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24 Pipelines of Power! NVIDIA 7800 GTX

NVIDIA Gets Shady With CineFX 4.0

From a layman's point of view, the block diagrams of G70's data paths do not look that different from those of the NV40, other than the extra shading units. But when you take a deeper look, it is clear to see that the G70 was designed to handle more mathematical calculations per clock.

Part of the goal of the 7800 GTX was to raise minimum frame rates to make the gaming experience fun consistently, not just some of the time. To accommodate the higher overhead needed for many of today's and tomorrow's games, additional Arithmetic Logic Units (ALU) were required to boost the performance in the 3D rendering pipeline.

From this block diagram, you can see where the ALUs were added to the pixel shading pipeline. Each mini-ALU contains a multiply-add (MADS) instructions set. NVIDIA claims that vertex shader performance has increased "up to 30%" in the scalar ops because of the single-cycle MADs. With each clock, four floating point MADS can be performed at full speed.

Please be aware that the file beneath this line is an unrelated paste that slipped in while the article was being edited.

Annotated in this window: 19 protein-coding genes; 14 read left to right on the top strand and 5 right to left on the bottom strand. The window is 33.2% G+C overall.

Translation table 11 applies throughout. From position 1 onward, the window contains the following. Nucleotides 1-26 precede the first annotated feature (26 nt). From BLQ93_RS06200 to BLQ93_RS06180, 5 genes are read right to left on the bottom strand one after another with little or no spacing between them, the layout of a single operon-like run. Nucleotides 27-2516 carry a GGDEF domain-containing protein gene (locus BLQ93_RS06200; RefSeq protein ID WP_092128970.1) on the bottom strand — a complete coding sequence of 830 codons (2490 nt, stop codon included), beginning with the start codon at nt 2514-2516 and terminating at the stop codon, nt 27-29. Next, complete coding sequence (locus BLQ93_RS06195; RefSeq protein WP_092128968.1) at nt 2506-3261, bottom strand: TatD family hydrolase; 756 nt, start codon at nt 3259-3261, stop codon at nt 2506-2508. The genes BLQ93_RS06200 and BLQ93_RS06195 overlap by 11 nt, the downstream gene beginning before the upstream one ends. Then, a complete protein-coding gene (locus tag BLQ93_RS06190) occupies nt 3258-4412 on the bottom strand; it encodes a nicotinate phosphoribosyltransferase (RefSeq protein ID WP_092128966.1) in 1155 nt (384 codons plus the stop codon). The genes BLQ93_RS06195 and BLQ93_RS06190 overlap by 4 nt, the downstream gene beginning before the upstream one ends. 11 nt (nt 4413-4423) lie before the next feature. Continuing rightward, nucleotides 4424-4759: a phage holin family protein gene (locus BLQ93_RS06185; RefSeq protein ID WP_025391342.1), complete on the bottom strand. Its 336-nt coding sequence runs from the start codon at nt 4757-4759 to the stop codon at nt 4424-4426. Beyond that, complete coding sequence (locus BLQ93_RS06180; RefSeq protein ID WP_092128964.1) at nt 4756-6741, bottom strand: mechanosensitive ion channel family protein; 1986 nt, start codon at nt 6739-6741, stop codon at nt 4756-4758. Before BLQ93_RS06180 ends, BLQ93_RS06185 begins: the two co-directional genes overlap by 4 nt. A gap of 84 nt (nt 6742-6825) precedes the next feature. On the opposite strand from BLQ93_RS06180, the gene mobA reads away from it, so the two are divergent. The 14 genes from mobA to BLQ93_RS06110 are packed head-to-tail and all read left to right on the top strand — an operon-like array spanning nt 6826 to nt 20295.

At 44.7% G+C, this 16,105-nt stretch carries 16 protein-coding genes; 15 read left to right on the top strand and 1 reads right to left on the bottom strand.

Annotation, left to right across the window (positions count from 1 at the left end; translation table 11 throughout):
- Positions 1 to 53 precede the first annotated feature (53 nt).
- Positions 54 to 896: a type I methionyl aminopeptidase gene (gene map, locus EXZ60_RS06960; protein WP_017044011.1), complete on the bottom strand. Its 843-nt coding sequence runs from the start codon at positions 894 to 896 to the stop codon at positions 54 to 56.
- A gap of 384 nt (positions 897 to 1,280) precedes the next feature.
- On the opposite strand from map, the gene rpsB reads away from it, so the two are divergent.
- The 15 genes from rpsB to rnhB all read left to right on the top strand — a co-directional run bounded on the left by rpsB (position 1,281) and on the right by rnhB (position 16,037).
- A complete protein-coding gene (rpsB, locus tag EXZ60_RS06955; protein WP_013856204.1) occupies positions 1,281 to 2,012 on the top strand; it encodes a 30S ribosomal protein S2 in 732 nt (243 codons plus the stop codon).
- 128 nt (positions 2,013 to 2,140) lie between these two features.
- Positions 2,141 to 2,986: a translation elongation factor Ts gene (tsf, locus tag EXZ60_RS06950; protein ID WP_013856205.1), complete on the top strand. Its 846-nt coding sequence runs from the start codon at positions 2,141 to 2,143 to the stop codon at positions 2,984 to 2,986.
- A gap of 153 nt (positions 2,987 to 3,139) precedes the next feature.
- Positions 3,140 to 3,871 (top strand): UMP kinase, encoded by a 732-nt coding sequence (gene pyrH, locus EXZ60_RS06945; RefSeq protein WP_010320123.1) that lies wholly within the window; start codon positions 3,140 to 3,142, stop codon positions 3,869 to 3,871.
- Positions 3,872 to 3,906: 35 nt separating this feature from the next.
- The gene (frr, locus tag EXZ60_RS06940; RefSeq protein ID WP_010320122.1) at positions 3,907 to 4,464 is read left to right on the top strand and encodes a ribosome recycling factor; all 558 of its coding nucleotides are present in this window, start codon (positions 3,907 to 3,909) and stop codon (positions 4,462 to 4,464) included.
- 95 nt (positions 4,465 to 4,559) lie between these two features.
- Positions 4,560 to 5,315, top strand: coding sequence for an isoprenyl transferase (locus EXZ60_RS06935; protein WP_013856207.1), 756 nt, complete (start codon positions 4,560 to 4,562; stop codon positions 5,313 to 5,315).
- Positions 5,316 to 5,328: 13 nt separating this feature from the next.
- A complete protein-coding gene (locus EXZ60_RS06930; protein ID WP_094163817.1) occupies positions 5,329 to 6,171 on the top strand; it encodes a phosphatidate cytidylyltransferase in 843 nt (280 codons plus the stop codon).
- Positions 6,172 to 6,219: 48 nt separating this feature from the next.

Pixel ShaderVertex Shader
Architecture2x Vector-4 + Scalar + NormVector-4 + Scalar
Vector4 MAD / 8 flops
Scalar2 flops
Instructions / ALU52
Operations / ALU105
Flops /ALU2710
Instructions / Clock12016
Operations/ Clock24040
Flops / Clock64880
Clock Frequency430 MHz430 MHz
Instructions / Second51.6B6.88B
Operations / Second103.2B17.2B
Floating point operations / Second278.6B34.4B
Bilinear Filtered Textures per clock24
Bilinear Texel Fill Rate10.3B
Texture Bandwidth (FB + PCI-E)44.4 GB/s

Additionally, NVIDIA says it has made many other improvements throughout the lower-level pipeline. Two of these improvements show up on the bottom line in benchmark scores and real world performance - lowering latencies and increasing computational capabilities per clock. If everything works together with less delay, then the whole system will benefit.